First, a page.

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Saturday, 28 April 2001


Mr Ambassador,

I am pleased to welcome you to the Vatican and to accept the Letters of Credence appointing you Ambassador Extraordinary and Plenipotentiary of the Republic of Iraq to the Holy See. I wish you to know of my esteem for the Iraqi people, whom I remember daily in my prayers, especially in light of the continuing difficulties which they face. As the embargo in your country continues to claim victims, I renew my appeal to the international community that innocent people should not be made to pay the consequences of a destructive war whose effects are still being felt by those who are weakest and most vulnerable.

You have referred, Mr Ambassador, to the Holy See’s presence in the international community and its efforts to serve the worldwide human family. Indeed, the Holy See seeks that "wholesome mutual cooperation" (Pastoral Constitution on the Church in the Modern World Gaudium et Spes, 76) between the Church and the political community which benefits individuals, peoples, nations and the world at large. Today’s world, in fact, although sadly afflicted in many regions by tension, violence and armed conflict, is seeking greater equity and stability so that the whole human family can live in true justice and lasting peace. These are not abstract concepts or remote ideals, rather they are values which dwell in the heart of every individual and nation, to which all peoples have a right.

It is precisely the pursuit of this justice and this peace which is the driving force behind every activity of the Holy See in the area of international diplomacy. While it is true that the present world situation — with disease, poverty, injustice and war still causing much suffering and hardship — could lead one to doubt the ability of the international community to heal the world’s ills, the Holy See firmly believes, as I had occasion to remark earlier this year, "that without social solidarity or recourse to law and the instruments of international diplomacy, these terrible situations would be even more dramatic and could become unresolvable" (Address to the Diplomatic Corps accredited to the Holy See, 13 January 2001, 1).

Thousands of years of human history have clearly shown that humanity in every age is tempted to construct "a self-enclosed world in an attitude of self-sufficiency, domination, power and pride" (ibid., No. 6). The Holy See therefore sees as one of its chief duties that of reminding public opinion that "no authority, no political programme and no ideology is entitled to reduce human beings to what they can do or produce" (ibid., No. 7). The inalienable rights and personal dignity of every human being must be upheld, the transcendent dimension of the human person must be defended. "Even if some are reluctant to refer to the religious dimension of human beings and human history, even if others want to consign religion to the private sphere, even if believing communities are persecuted, Christians will still proclaim that religious experience is part of human experience. It is a vital element in shaping the person and the society to which people belong" (ibid.).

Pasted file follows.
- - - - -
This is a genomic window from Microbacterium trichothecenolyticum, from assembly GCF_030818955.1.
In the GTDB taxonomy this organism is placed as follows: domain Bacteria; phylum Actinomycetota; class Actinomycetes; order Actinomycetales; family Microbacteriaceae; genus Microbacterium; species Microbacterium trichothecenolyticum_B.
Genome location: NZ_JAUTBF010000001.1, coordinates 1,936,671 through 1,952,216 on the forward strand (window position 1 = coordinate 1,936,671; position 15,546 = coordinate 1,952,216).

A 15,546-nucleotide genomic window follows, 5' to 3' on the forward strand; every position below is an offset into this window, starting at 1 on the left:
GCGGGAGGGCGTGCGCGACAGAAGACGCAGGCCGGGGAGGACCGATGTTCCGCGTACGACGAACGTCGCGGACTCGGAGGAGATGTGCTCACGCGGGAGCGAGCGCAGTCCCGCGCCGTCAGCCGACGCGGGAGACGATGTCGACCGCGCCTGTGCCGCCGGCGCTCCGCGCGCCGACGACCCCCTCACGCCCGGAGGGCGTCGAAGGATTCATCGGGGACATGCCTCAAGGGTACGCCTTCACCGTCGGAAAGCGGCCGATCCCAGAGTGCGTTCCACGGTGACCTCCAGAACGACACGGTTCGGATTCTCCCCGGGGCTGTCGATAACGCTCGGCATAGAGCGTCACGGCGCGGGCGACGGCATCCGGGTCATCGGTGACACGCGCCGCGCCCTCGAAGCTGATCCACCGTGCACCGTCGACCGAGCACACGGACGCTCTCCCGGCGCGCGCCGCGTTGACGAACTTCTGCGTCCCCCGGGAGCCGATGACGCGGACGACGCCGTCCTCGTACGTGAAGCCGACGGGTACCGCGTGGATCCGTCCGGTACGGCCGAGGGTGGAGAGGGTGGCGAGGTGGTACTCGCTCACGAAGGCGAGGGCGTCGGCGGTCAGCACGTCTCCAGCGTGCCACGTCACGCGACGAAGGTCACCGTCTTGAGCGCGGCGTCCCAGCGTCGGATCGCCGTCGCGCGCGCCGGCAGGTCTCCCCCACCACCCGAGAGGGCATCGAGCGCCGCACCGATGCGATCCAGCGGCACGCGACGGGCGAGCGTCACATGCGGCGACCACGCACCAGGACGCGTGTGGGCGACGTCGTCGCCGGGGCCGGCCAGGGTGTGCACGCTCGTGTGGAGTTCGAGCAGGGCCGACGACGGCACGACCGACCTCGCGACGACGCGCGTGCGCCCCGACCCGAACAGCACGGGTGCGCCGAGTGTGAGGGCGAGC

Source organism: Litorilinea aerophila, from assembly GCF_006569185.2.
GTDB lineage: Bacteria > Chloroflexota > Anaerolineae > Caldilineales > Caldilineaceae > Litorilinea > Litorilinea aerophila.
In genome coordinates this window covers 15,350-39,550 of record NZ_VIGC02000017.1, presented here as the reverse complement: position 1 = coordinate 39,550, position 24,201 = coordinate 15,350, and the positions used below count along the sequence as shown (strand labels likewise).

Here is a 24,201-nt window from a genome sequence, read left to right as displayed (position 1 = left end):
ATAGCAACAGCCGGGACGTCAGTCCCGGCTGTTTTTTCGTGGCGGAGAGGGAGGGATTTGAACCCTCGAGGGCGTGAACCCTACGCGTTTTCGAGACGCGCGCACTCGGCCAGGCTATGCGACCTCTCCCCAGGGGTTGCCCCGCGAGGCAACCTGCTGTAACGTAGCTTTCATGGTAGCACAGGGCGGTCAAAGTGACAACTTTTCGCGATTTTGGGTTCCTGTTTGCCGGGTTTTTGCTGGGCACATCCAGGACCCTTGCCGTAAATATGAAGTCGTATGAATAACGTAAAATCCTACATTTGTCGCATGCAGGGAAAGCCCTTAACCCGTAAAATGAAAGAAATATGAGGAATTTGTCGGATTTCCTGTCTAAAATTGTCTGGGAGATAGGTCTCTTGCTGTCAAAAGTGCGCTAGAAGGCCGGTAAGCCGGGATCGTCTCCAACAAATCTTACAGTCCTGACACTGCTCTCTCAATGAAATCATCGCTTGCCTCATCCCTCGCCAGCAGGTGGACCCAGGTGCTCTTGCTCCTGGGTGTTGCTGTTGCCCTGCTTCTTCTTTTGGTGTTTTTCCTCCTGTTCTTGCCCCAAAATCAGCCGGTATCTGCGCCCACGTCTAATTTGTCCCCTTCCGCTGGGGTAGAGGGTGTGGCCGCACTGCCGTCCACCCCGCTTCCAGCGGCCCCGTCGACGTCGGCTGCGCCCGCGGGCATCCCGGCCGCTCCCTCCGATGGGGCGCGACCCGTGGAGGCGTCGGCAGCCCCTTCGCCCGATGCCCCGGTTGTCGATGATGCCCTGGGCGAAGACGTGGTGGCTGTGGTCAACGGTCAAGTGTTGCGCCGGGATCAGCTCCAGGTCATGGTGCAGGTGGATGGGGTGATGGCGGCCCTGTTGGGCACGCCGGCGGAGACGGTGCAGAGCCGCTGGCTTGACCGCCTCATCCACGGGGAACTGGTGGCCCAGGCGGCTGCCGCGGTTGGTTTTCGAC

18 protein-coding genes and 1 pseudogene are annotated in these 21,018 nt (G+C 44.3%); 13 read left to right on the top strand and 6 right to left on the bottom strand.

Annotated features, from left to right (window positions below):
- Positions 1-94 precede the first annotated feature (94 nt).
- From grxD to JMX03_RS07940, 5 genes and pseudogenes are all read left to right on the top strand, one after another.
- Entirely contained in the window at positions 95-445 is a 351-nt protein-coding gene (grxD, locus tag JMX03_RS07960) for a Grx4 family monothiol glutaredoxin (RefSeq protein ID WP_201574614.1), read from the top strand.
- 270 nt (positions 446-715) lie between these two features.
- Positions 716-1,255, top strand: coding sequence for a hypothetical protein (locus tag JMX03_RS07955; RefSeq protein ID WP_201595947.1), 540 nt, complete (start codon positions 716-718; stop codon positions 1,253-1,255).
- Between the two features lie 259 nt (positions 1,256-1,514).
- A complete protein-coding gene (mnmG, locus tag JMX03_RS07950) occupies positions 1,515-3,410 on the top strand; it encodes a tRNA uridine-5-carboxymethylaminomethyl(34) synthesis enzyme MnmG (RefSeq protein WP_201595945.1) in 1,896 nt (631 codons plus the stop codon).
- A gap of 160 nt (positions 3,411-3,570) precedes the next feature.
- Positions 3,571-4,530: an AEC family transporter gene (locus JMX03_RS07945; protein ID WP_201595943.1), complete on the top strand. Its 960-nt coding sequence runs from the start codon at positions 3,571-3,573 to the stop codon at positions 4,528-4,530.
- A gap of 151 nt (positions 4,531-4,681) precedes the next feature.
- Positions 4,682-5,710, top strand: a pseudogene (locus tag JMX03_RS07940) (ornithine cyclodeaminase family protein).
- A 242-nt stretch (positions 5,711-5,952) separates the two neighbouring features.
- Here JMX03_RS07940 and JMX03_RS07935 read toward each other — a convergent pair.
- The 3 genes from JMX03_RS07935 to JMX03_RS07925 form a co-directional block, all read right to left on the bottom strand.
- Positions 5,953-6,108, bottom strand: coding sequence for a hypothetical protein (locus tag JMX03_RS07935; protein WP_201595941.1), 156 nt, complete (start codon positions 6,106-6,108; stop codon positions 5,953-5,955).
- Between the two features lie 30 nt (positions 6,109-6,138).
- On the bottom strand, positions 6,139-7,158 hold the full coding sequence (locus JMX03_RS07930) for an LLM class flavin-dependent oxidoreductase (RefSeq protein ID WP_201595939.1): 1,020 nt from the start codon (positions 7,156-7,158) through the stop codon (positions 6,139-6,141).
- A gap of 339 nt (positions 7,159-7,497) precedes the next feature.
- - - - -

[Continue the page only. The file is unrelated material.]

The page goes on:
In this context, my thoughts turn naturally to the members of the Iraqi Catholic community. Together with their Muslim countrymen, Iraqi Christians wish to work for unity and harmony. Their Christian faith and values inspire them to cultivate a spirit of mutual respect, with pride in their national identity and concern for the progress of their country. In Iraq, as in the world at large, dialogue between Christians and Muslims is more necessary than ever. Through such dialogue, believers will be enabled to respond positively to the call to respect one another, to rise above all discrimination and to serve the common good in a spirit of brotherhood and understanding. In like manner, it is the obligation of every government to ensure that the equality of all citizens before the law is never violated for religious reasons, whether openly or covertly.

Mr Ambassador, with the long experience and high qualifications which you bring to your duties, I am confident that your term of service will do much to strengthen the bonds of friendship between your Government and the Holy See. I offer you my best wishes for the success of your mission and assure you of every assistance in fulfilling your responsibilities. Upon yourself and the beloved Iraqi people I cordially invoke the manifold blessings of the Most High God.

*Insegnamenti di Giovanni Paolo II, vol. XXIV, 1 p.807-809.

L'Osservatore Romano 29.4.2001 p.6.

L'Osservatore Romano. Weekly edition in English n. 20 p.7.


© Copyright 2001 - Libreria Editrice Vaticana


Copyright © Dicastero per la Comunicazione - Libreria Editrice Vaticana